A Grand Rapids-based startup is applying sanitization techniques long used in the food processing industry to a broader range of facilities in an effort to stop the spread of COVID-19 in workplaces.
Safe Science, a new facility health service that launched in May with experts from major national food companies, combines advanced sanitization techniques with direct communications that inform property owners or employers when facilities are safe to use.
Though research is growing about COVID-19’s primarily airborne transmission, workers and the general public still seek assurances about clean, disinfected facilities.
“We saw a gap in the market where people were turning to basically janitorial services or sometimes building remediation services,” said Safe Science General Manager Jeremy Lehman. “They didn’t have the scientific basis or grounding for what they were doing.”
Lehman said the 16-employee company formed a team with former food chemists at Kellogg Co. and Sara Lee Corp., to name a few, who are also state-licensed sanitarians. According to the Michigan Department of Licensing and Regulatory Affairs, Michigan has 294 licensed sanitarians.
The company has amassed about 40 customers since launching in May, including several restaurants around Grand Rapids, assisted living facilities and commercial properties.
Safe Science uses a “triple sanitizing protocol” to help stop the spread of COVID-19, while the company’s scientists have experience remediating other pathogens like listeria, e. coli and norovirus.
“The techniques have been used for years at these sophisticated food processors,” Lehman said. “That’s an industry that’s had to face these challenges forever.”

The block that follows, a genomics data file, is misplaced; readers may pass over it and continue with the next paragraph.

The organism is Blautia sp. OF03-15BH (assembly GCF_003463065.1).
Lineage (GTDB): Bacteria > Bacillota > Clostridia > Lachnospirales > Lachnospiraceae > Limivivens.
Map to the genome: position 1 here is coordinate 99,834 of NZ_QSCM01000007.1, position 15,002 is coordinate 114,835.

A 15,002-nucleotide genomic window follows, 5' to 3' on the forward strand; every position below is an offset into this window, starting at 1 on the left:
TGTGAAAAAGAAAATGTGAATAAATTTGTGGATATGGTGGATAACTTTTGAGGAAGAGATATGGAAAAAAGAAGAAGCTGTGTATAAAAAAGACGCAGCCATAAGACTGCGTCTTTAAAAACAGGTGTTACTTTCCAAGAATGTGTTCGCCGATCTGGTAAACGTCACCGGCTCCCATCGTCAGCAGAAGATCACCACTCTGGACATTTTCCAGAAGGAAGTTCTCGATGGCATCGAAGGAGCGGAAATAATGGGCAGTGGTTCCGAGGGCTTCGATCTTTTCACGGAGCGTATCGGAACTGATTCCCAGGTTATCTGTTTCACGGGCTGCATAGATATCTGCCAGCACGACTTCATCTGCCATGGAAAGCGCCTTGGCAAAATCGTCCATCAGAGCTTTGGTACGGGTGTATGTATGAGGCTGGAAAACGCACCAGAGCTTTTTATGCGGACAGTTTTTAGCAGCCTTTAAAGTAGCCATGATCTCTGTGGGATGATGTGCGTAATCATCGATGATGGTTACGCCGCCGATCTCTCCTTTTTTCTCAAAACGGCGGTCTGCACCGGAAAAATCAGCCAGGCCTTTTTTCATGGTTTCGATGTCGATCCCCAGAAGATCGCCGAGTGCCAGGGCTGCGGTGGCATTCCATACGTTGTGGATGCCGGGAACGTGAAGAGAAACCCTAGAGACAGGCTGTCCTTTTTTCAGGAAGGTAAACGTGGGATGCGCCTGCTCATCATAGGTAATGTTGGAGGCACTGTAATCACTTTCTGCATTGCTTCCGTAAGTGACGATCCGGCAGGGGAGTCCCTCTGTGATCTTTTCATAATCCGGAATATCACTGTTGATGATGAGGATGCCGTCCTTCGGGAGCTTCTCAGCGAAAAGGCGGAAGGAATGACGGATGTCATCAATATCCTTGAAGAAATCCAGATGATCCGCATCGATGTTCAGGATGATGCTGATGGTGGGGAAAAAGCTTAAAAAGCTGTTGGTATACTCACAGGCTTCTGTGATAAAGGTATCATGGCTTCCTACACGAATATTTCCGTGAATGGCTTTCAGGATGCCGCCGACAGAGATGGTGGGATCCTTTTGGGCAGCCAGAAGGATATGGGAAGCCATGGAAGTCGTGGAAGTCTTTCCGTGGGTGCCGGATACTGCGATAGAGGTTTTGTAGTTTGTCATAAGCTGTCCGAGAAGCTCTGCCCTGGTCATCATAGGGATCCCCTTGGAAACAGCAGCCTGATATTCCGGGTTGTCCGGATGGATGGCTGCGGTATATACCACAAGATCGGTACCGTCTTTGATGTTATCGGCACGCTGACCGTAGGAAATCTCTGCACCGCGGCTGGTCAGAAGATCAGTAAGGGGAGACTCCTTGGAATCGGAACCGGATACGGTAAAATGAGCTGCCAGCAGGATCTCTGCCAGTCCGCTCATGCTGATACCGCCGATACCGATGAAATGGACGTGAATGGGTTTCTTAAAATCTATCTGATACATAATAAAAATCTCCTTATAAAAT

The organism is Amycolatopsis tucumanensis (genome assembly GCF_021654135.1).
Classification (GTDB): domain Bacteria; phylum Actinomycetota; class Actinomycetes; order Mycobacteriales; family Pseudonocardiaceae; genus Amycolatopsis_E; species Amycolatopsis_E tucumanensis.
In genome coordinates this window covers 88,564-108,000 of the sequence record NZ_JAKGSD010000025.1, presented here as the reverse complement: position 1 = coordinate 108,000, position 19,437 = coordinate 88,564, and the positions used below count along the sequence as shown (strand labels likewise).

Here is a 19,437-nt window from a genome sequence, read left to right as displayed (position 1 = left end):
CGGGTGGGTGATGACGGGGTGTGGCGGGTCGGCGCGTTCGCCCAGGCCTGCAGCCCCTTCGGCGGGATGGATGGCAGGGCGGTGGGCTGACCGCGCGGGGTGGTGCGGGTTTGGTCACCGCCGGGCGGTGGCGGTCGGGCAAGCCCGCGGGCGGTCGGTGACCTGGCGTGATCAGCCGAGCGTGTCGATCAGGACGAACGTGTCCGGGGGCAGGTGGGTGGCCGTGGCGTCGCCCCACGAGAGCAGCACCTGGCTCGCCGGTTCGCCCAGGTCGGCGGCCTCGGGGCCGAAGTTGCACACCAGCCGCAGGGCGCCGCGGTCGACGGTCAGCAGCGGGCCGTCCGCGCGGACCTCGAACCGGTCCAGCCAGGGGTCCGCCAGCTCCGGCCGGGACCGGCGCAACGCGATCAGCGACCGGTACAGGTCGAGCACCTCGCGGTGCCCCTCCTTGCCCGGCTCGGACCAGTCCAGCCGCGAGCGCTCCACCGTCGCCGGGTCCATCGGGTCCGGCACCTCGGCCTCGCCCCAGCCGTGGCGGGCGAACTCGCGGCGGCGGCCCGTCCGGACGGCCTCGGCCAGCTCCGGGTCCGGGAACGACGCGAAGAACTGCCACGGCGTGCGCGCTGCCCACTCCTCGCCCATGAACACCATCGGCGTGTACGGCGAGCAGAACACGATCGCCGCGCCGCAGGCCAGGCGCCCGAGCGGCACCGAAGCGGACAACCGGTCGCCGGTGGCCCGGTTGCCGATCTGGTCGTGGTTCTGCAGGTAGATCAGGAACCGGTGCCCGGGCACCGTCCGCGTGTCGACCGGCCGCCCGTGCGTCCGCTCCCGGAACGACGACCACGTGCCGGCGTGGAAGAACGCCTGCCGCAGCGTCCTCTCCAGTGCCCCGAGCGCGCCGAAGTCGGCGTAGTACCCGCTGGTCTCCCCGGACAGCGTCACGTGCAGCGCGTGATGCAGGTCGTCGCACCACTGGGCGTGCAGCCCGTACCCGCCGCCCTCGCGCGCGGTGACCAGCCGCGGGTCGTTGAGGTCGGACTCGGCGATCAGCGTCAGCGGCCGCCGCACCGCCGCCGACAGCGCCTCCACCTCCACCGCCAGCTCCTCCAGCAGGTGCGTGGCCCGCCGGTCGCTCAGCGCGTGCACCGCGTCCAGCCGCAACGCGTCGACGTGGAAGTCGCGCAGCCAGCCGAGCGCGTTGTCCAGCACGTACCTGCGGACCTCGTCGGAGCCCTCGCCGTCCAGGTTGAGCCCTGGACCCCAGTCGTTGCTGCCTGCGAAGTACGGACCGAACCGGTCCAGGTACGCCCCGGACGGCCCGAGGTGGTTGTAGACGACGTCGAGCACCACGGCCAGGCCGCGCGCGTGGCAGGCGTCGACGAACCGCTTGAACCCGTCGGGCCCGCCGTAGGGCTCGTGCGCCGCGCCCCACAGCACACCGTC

The process uses a combination of biomisting and electrostatic fogging to attack high-touch surfaces. Next, the company uses ultraviolet light called pulsed xenon. Unlike decades-old UV technology, pulsed xenon is “a lot more intense and replicates a broader range of sun radiation,” Lehman said.
Studies have shown pulsed xenon to be effective at deactivating viruses and bacteria and can complement other sanitization efforts. The Metropolitan Transit Authority is piloting the UV technology to disinfect subways and buses in New York City, while the Gerald R. Ford International Airport announced recently that it’s testing various UV light devices to disinfect items during the traveler screening process. Safe Science uses the same technology from Colorado-based Puro Lighting as is being used in the New York City study.
Safe Science’s three-step process of misting, chlorine-based cleaning solutions and UV light “complement each other and are really lethal” to the virus, Lehman said. The process is completed with a mobile app that provides traceability and results to building owners, which benefits companies like assisted living facilities that are subject to audits, Lehman added. The company can also test facilities for the presence of COVID-19.